The Appalachian State Mountaineers have just unveiled a new logo and it looks like a deranged Simpsons version of Abe Lincoln. What were they thinking?
On Monday, Appalachian State University unveiled an official new secondary logo for the school's athletic department: a disastrous figure that looks like a Simpsons rendering of Abraham Lincoln’s drunken evil twin. Probably drawn in Microsoft Paint, it shows a grumpy, frowny old man smoking a corncob pipe and with a top hat hiding his bald yellow head. This character’s name is “Victory Yosef,” but his face is the picture of defeat. .
Mobile devices have made it possible for people to shop anywhere, anytime, and apparently, they’re taking advantage. According to Millward Brown Digital, people who shop from their mobiles visit more retailer sites than those who shop from their PCs (6.2 retailer visits per month on mobiles versus 2.9 on PCs). Mobile shoppers also use search engines and social media sites more than PC shoppers do. With all that opportunity to capture mobile purchases (or lose them to rivals), there’s all the more reason for retailers to make sure their mobile strategy is airtight.
If one thing needs to happen in 2014, it’s that brands must get content right. Content is the lifeline into the digital ecosystem. It’s how we reach consumers, break through the clutter and change their behavior. It’s pretty obvious, I know.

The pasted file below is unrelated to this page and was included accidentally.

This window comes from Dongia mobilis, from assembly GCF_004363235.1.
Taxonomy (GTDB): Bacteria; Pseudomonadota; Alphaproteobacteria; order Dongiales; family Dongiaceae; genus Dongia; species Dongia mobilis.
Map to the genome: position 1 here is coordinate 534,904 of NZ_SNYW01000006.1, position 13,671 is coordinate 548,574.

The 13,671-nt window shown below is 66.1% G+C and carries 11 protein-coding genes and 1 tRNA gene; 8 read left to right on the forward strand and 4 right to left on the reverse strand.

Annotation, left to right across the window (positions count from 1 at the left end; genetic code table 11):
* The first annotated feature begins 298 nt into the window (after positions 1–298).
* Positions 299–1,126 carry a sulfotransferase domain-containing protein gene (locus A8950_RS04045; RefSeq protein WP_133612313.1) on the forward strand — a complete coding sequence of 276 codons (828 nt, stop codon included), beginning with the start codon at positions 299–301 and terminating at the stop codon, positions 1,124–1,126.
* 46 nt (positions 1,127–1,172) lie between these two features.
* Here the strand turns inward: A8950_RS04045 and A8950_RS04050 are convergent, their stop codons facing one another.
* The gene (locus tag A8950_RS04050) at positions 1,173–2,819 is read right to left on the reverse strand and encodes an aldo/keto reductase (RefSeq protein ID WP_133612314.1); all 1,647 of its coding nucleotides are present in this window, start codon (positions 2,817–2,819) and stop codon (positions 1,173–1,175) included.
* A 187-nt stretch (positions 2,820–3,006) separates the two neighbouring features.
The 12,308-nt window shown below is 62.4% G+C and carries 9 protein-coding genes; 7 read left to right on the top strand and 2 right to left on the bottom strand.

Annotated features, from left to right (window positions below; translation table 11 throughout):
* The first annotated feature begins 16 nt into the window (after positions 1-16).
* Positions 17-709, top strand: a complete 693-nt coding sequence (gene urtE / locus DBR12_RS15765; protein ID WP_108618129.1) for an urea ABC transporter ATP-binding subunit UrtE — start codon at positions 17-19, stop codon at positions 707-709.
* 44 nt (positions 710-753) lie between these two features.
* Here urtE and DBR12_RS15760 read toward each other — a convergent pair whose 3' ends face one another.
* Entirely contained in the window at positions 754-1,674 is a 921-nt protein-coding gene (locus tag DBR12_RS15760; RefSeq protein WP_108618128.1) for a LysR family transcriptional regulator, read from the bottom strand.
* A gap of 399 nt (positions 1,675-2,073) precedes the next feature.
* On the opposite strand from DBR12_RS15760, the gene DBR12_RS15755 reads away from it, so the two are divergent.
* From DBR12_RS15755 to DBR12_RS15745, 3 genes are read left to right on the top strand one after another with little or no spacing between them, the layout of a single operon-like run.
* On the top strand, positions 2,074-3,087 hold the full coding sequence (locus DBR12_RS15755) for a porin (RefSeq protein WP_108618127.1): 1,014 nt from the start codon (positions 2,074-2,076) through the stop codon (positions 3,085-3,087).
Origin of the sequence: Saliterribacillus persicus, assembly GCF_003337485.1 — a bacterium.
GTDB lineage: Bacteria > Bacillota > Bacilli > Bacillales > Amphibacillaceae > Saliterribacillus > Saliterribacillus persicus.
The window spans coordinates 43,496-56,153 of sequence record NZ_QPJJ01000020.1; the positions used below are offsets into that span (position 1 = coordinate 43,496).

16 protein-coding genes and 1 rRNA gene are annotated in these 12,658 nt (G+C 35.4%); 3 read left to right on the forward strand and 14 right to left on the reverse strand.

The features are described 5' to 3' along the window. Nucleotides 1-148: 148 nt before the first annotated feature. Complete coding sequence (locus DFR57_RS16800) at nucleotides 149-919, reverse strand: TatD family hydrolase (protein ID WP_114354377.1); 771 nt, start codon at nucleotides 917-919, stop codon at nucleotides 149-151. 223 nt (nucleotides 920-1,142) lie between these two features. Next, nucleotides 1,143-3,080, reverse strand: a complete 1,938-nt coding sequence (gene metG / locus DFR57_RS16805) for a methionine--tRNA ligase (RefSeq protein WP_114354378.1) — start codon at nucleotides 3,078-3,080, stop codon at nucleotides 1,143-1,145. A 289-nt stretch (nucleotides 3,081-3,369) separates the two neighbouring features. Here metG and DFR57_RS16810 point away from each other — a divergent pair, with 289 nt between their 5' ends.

What’s not so obvious though is that we need to elevate the conversation beyond just the content marketing insanity.
Deanna Dahlsad's insight:
Finally, an article that gets to the questions which must be addressed by brand before they hop onto the curation band wagon.
Content marketers appear to think that the word content is equivalent to the word article. It is not, there is so much more to content than articles.
Deanna Dahlsad's insight:
Jones also misses a major point. When he says people want "content in a myriad of forms – articles, yes, but also they want items in print, they want online lectures, they want ebooks, podcasts and more", he forgets one very important factor: We are not after "people", we are after a target market. So, really, the first thing to address is what kind(s) of content does your target market want?